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The quantitative part of the research would involve the application of the chosen method of anxiety and stress relief in a clinical setting. Quantitative data about the patients’ levels of anxiety would be collected before and after the intervention, using the GAD7 Anxiety Test Questionnaire. The data collected from the surveys will be analyzed using standard statistical methods, such as the t-tests, ANOVA, correlations, and regression analyses.

Synthesis of Evidence

It is scientifically proven that patients undergoing chemotherapy and other cancer treatments are more susceptible to increased levels of stress and anxiety. Hinz et al. (2010) state that the levels of anxiety in cancer patients are at least twice as high when compared to the general population. The researchers also indicated that levels of anxiety are correlated with patient age, with anxiety in elder patients not differing much from the general population.

Psychosocial interventions are being widely recognized as some of the less intrusive and more effective measures of managing anxiety. According to Jacobsen and Heather (2009), who conducted a systematic review of studies dedicated to various aspects of the implementation of psychosocial interventions. Out of 14 studies reviewed, eight offered conclusions about the efficacy of interventions for improving the patient’s mood and decreasing anxiety. Out of those eight studies, six came up with positive conclusions, which prove the potential of acupuncture in preventing and reducing anxiety.

Garcia et al. (2013) conducted a much wider systematic review of available evidence regarding the effectiveness of acupuncture in reducing some of the basic side-effects of chemotherapy, such as pain, nausea, fatigue, anxiety, sleep disturbance, and xerostomia. According to the findings, acupuncture had a decreased ROB when treating physical side-effects such as nausea and xerostomia. However, the results proved more positive when treating mental and emotional side-effects, such as fatigue, anxiety, and disrupted sleep patterns.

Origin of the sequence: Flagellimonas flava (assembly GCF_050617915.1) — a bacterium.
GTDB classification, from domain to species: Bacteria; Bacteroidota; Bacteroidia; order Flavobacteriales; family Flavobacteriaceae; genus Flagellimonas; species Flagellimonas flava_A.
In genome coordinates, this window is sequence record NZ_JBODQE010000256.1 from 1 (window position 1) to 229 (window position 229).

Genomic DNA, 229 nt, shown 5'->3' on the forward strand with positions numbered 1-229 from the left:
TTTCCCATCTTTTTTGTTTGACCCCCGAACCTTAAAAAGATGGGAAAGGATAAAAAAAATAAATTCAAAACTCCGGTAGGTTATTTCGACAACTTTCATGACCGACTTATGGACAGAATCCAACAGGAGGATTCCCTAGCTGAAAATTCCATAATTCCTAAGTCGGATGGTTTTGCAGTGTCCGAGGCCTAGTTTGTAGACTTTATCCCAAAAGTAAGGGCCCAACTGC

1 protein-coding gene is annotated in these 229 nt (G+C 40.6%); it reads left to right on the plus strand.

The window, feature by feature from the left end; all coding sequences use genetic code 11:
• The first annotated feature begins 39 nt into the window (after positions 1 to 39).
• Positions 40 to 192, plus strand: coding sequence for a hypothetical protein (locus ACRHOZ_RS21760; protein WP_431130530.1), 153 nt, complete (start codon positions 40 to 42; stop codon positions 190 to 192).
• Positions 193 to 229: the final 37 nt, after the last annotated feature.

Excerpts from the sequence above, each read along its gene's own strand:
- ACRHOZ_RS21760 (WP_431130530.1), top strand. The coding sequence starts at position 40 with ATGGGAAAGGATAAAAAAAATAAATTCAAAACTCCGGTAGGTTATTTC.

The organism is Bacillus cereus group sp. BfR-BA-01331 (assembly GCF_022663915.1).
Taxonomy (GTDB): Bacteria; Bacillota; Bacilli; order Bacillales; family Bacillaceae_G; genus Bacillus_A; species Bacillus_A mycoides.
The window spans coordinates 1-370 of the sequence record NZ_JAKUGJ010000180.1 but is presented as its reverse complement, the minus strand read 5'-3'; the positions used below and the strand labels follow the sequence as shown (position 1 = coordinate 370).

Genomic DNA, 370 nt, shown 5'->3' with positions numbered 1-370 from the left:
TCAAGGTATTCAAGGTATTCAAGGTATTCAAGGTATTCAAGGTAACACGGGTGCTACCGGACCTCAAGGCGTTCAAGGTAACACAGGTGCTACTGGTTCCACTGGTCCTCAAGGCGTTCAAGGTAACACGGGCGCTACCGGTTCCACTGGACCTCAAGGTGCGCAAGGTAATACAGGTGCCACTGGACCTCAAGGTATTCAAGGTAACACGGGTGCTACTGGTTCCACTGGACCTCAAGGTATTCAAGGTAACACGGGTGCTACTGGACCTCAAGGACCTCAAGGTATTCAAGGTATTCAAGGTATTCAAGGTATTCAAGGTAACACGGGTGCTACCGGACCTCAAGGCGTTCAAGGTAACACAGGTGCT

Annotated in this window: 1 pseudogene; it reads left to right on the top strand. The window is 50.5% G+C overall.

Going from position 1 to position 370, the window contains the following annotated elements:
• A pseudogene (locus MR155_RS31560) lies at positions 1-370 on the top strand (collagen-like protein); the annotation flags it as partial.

Errington-Evans (2011) conducted a comparative analysis of acupuncture in cancer researches in order to determine similarities and differences between the approaches as well as the differences in results. He discovered that while every study provided evidence of acupuncture offering results comparable to CBT, the discrepancies between researches as well as differences in western and eastern applications do not allow forming a coherent pattern of evidence to support the inclusion of acupuncture as a primary method of treating anxiety and stress.

Finally, Molassiotis et al. (2012), in their research of the use of acupuncture in patients with breast cancer, have discovered that acupuncture is useful for reducing the levels of anxiety, stress, and cancer-related fatigue in the majority of patients. This mirrors the results of other reviews provided in the scope of this paper, indicating the potential acupuncture has as a psychosocial method of therapy.

Proposed Changes

The proposed change to the existing medical practice involves the introduction of pre-and post-chemotherapy acupuncture treatment for cancer patients as a means of reducing anxiety and stress. Acupuncture should be treated as an alternative to conventional CBT due to similarities in results combined with the less stressful environment as well as the lack of psychological implications associated with CBT (Errington-Evans, 2011).